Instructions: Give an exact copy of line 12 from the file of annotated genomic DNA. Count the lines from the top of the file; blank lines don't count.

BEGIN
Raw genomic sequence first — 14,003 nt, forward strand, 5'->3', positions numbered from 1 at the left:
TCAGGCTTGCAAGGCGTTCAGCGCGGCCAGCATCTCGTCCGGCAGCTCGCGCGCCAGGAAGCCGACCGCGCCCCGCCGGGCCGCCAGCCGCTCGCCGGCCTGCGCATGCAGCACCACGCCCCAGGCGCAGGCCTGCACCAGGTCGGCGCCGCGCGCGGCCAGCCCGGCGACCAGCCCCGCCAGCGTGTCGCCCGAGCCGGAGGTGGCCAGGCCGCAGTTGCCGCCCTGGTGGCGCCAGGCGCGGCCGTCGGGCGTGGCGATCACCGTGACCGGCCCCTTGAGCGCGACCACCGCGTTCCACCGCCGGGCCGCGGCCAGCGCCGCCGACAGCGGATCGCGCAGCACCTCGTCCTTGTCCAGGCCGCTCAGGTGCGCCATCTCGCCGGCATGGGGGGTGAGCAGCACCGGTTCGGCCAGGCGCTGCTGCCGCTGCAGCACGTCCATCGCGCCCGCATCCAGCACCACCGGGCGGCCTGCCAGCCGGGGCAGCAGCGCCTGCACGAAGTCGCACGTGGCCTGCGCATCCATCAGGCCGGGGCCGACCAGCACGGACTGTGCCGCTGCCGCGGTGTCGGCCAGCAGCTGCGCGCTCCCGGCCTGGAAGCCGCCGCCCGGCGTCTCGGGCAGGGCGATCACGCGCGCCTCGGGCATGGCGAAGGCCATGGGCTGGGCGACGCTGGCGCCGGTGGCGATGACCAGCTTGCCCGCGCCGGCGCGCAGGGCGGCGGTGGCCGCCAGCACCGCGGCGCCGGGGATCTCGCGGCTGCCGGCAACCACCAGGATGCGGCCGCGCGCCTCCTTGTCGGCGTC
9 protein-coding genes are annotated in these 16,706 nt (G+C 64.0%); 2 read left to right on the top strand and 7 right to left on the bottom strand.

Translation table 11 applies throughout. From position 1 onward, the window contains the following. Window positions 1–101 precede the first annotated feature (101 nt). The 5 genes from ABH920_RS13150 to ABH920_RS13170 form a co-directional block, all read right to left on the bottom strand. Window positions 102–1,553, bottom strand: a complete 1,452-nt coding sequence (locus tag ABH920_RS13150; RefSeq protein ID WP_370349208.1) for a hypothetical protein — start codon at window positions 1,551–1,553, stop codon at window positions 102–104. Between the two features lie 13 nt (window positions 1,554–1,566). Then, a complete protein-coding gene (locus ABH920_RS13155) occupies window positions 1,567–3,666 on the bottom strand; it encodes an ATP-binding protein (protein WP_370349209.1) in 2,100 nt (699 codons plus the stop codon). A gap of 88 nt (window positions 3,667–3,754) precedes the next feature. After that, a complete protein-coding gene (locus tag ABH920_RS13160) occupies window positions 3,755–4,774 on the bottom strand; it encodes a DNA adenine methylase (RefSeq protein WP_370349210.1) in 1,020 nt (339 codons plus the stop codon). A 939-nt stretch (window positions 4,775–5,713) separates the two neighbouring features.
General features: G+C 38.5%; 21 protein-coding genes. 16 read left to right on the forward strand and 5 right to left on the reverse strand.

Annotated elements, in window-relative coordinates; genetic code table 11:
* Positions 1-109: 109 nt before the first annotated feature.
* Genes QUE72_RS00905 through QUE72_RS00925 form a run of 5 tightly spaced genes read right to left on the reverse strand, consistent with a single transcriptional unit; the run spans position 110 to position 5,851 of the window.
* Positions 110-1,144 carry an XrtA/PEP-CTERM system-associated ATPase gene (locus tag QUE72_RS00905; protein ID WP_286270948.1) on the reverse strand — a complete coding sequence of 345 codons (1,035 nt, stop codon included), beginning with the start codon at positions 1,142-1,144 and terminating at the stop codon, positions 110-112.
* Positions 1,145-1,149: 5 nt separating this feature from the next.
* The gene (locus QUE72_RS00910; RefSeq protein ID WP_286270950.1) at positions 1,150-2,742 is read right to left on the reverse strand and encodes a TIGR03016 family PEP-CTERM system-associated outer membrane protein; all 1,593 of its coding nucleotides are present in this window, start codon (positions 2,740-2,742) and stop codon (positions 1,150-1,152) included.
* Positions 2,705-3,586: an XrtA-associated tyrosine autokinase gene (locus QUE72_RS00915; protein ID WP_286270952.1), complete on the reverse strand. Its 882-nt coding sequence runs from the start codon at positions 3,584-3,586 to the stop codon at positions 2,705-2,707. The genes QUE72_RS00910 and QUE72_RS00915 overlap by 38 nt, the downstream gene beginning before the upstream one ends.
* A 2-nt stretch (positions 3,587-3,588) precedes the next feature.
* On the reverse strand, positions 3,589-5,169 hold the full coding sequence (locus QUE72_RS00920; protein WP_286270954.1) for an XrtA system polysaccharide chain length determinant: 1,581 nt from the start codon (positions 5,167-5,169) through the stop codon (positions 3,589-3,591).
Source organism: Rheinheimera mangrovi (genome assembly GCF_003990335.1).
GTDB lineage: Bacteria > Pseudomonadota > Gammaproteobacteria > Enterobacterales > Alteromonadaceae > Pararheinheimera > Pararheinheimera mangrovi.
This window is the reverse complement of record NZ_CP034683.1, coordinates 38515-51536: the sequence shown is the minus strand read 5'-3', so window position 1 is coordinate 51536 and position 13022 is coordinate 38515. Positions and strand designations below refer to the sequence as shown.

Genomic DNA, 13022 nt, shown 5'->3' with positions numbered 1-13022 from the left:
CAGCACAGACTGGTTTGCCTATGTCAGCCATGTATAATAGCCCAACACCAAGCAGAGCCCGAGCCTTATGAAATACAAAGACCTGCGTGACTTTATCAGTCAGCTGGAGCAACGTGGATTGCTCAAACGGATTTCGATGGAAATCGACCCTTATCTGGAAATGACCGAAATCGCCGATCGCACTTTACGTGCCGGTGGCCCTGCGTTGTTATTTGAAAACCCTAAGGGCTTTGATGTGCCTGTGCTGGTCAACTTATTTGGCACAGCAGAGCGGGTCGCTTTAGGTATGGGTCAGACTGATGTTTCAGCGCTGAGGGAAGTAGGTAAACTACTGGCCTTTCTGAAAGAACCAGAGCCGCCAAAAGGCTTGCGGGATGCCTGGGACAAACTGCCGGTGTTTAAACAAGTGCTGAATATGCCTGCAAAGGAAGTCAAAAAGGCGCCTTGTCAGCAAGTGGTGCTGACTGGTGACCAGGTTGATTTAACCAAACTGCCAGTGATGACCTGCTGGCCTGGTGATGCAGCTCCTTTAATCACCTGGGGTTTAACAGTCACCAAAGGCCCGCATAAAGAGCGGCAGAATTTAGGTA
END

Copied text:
* Positions 2,705-3,586: an XrtA-associated tyrosine autokinase gene (locus QUE72_RS00915; protein ID WP_286270952.1), complete on the reverse strand. Its 882-nt coding sequence runs from the start codon at positions 3,584-3,586 to the stop codon at positions 2,705-2,707. The genes QUE72_RS00910 and QUE72_RS00915 overlap by 38 nt, the downstream gene beginning before the upstream one ends.